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Dylan Scott

Dylan Scott is a reporter for Talking Points Memo. He previously reported for Governing magazine in Washington, D.C., and the Las Vegas Sun. His work has been recognized with a 2013 American Society of Business Publication Editors award for Best Feature Series and a 2010 Associated Press Society of Ohio award for Best Investigative Reporting. He can be reached at dylan@talkingpointsmemo.com.

Articles by Dylan

The Obama administration said Thursday that it supports a Senate amendment to the House-passed government spending bill that would allow Obamacare to be funded.

The support came in an official policy statement issued Thursday by the Office of Management and Budget. Senate Majority Leader Harry Reid (D-NV) introduced the amendment on Wednesday.

The White House has routinely said it would veto any bill that defunded the health care law, as the House-passed legislation did. Reid's amendment strikes that language from the bill.

A Senate is expected to vote on the spending bill in the next few days.

On Wednesday, the Obama administration was touting its news that health insurance premiums under Obamcare had come in significantly lower than expected. With Ted Cruz still arguing on the Senate floor about how the law would destroy the U.S. health care system, it's easy to imagine why the White House was gloating.

And the premium data is mostly good news for the administration. Lower-than-expected premiums means coverage should be more affordable and cost the federal government -- which is heavily subsidizing much of it -- less, versus expectations. But there are a few pieces of the story that the federal data doesn't fully tell, which savvy health care consumers (and interested political parties) would do well to keep in mind.

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Senate Republicans voted unanimously Wednesday to begin debate on a government spending bill that defunds Obamacare.

In the normal universe of a week ago, it makes perfect sense. But in Ted Cruz's new alternate universe, it threw conservative constituents for a total loop. Hadn't the Texas Republican been begging his colleagues to vote against such a procedural move? Wasn't this the moment to stand up to and fight, not to appease like Neville Chamberlain?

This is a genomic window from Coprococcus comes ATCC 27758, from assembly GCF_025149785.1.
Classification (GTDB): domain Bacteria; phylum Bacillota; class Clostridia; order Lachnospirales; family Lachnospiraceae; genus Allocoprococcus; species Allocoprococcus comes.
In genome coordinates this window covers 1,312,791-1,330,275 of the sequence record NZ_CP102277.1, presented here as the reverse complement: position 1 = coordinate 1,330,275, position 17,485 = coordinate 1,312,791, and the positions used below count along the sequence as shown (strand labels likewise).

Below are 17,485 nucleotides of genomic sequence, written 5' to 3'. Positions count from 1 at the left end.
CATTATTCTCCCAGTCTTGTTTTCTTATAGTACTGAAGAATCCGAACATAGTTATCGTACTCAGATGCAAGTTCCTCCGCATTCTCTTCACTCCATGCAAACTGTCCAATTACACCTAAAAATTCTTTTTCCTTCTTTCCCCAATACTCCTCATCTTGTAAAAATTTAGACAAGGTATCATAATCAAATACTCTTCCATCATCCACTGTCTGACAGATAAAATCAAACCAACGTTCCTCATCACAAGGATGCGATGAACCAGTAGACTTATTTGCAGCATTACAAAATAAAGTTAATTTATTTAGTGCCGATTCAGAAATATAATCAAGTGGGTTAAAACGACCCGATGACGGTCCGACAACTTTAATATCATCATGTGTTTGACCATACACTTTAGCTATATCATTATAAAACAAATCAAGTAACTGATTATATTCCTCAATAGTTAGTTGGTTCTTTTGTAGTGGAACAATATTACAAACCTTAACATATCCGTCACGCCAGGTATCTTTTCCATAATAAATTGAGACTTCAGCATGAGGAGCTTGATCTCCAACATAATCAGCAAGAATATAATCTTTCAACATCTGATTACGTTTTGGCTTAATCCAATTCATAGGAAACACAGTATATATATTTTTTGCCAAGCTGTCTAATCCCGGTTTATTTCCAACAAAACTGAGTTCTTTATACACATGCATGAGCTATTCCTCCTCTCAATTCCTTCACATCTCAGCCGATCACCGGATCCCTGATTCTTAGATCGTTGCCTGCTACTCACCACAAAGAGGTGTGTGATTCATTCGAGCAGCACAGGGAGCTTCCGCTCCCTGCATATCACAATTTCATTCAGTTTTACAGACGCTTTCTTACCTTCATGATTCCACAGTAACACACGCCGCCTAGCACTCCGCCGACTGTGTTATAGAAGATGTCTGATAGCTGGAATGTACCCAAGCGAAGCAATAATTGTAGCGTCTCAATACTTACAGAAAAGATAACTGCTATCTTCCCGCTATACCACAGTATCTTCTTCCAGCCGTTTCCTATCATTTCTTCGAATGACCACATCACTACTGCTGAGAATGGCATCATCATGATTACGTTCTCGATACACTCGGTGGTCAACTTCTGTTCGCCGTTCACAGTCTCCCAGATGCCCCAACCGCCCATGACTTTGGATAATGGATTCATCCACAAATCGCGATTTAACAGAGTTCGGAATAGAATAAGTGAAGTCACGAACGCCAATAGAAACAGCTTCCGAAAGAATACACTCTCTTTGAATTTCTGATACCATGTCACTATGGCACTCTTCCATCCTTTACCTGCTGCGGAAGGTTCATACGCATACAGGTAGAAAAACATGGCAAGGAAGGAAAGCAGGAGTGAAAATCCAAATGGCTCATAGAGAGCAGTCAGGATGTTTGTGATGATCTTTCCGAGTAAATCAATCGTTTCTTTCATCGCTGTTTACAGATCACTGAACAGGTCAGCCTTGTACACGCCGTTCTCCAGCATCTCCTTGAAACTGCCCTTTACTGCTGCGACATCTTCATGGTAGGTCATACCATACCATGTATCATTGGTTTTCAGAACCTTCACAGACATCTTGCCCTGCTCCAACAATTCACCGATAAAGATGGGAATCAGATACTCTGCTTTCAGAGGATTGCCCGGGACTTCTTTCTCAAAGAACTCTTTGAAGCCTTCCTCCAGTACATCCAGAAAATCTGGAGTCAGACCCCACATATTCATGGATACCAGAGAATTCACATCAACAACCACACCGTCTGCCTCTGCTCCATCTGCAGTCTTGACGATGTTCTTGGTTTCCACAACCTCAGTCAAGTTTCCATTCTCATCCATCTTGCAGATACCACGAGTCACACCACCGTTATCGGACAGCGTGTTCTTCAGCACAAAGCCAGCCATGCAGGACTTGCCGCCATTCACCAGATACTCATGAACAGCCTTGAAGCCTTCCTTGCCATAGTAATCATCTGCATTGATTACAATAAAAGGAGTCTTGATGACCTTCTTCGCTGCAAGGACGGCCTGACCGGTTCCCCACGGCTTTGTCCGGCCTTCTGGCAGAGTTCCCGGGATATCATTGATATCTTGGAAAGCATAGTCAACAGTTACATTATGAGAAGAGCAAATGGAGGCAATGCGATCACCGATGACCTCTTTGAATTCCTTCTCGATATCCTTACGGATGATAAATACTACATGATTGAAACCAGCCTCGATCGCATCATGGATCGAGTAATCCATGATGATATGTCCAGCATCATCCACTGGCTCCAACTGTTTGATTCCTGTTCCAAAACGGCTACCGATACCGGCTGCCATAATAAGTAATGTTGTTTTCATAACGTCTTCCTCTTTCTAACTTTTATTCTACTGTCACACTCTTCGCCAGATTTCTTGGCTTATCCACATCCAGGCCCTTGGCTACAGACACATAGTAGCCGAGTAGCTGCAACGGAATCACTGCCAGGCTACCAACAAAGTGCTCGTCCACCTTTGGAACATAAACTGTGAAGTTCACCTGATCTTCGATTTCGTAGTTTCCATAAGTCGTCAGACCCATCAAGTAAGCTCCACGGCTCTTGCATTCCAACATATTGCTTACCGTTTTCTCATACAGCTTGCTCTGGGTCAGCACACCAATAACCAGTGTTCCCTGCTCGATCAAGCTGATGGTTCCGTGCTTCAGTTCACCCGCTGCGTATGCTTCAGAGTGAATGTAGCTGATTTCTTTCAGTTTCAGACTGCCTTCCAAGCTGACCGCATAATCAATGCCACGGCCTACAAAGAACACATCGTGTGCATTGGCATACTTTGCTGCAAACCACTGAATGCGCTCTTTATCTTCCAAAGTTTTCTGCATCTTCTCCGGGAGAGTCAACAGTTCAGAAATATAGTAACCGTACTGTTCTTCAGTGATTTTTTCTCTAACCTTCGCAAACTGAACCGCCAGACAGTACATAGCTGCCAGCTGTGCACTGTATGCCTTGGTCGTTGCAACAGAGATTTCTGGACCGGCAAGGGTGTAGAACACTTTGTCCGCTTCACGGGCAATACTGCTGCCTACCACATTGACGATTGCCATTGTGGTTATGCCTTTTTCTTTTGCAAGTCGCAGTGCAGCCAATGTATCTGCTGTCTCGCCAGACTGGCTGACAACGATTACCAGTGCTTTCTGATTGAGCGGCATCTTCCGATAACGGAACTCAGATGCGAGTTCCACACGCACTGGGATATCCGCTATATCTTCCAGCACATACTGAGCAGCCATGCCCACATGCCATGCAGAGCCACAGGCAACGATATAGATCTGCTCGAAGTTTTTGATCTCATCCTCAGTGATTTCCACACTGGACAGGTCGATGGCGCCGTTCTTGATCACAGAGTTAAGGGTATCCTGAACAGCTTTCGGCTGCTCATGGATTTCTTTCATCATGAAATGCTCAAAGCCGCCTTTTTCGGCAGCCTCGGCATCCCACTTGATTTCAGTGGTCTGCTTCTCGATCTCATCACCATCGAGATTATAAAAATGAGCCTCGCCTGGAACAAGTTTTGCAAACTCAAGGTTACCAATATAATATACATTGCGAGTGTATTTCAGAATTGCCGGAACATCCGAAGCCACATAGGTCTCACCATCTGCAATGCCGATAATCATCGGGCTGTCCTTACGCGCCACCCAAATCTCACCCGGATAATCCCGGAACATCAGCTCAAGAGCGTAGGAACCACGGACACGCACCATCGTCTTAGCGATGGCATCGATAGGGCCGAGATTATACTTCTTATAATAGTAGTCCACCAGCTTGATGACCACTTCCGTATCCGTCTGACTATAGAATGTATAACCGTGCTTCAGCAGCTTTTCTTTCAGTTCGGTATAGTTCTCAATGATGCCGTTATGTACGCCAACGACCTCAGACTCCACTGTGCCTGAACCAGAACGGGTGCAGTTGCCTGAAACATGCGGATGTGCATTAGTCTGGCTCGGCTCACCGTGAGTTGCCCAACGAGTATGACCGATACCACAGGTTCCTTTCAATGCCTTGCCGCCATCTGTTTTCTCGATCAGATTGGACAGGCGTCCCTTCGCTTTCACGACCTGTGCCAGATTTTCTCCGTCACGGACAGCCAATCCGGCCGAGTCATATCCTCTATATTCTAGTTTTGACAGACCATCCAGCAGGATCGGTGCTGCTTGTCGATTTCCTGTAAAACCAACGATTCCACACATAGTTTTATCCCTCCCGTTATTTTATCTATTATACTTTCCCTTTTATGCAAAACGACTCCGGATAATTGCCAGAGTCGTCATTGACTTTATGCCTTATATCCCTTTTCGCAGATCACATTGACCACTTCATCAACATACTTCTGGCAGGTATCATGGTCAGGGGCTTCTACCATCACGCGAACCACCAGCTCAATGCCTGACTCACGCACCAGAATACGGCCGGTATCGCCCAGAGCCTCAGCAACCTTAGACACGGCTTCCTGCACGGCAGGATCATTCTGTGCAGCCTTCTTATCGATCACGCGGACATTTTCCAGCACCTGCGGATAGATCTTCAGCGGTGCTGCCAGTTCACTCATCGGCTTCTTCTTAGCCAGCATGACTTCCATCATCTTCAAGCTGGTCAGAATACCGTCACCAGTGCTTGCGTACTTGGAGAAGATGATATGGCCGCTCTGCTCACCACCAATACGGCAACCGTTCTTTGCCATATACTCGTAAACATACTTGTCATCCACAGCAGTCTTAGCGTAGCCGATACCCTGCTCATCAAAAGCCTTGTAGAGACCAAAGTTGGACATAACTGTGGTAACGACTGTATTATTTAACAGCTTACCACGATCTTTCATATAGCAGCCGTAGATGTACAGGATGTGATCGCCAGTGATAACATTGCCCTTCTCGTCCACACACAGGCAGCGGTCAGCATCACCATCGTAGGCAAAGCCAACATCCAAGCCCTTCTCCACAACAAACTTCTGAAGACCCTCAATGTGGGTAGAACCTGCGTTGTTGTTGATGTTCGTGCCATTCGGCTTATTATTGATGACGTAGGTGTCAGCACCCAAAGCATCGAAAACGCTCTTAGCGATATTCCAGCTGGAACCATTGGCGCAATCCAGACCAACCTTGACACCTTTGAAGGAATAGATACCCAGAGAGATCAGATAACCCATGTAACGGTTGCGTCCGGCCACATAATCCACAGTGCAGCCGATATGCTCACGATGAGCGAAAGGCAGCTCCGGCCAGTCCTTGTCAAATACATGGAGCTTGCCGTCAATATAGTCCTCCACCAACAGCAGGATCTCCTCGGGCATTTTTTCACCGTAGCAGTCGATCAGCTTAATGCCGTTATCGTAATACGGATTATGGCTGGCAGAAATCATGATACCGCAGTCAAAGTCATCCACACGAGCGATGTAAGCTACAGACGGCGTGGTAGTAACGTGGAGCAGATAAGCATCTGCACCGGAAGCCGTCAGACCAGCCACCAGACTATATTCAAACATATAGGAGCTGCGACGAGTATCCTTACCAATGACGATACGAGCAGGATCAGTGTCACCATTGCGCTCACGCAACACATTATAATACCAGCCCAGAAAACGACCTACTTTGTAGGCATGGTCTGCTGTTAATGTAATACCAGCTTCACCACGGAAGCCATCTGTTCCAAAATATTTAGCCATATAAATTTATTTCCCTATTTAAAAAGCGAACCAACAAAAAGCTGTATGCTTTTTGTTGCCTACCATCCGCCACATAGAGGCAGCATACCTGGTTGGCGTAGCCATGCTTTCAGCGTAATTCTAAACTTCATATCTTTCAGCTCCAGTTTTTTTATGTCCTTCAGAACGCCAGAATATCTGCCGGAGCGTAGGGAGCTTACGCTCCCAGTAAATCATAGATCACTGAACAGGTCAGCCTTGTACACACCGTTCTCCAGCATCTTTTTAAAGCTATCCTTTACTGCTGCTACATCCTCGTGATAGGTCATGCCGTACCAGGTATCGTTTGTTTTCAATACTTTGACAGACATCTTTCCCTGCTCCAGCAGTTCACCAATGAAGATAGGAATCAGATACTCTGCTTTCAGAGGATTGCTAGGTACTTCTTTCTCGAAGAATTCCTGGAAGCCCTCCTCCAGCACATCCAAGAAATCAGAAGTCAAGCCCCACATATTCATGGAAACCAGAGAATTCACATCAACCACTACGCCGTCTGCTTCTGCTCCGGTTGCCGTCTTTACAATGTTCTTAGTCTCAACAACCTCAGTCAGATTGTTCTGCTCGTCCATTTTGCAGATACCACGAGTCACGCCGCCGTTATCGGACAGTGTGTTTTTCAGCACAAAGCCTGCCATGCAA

It fell to beleaguered congressional staffers to try to explain the procedural morass to confused constituents.

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Sen. Chuck Schumer (D-NY) asserted Wednesday that Ted Cruz's 21-hour filibuster had actually hurt the Texas Republican's own cause and aided Senate Democrats.

"He's holding the American people hostage because he's so sure he's right and everybody else is wrong," Schumer told reporters. "Senator Cruz has actually advanced our cause. He has alienated some of his colleagues. He has united Democrats, and he's shown the American people that he is willing to hold them and their well being hostage unless he gets his way."

Schumer reiterated that Senate Democrats were receptive to returning the government spending bill to the House as quickly as possible to avoid a government shutdown. If Cruz and company take as much time as Senate rules allow, the Senate would not pass a bill until Sunday, leaving only 48 hours until a shutdown.

"If they want to speed things up, we are not going to slow things down," he said.

He also indicated that most Senate Democrats would support a short-term spending bill that maintained sequestration.

Though there will be variations across the country, most Americans will be able to choose from multiple health insurance plans and pay lower-than-expected premiums for coverage on the Obamacare health insurance marketplaces, according to data released Wednesday by the U.S. Department of Health and Human Services.

According to the administration's analysis of data for the 36 states participating in the federal marketplace, with some additional information from 11 states with state-based marketplaces, 95 percent of Americans will be able to choose between two or more health insurance carriers and will live in states where premiums are lower than originally estimated by the Congressional Budget Office.

It's the definitive look at the insurance market with less than a week to go until the marketplaces open for enrollment.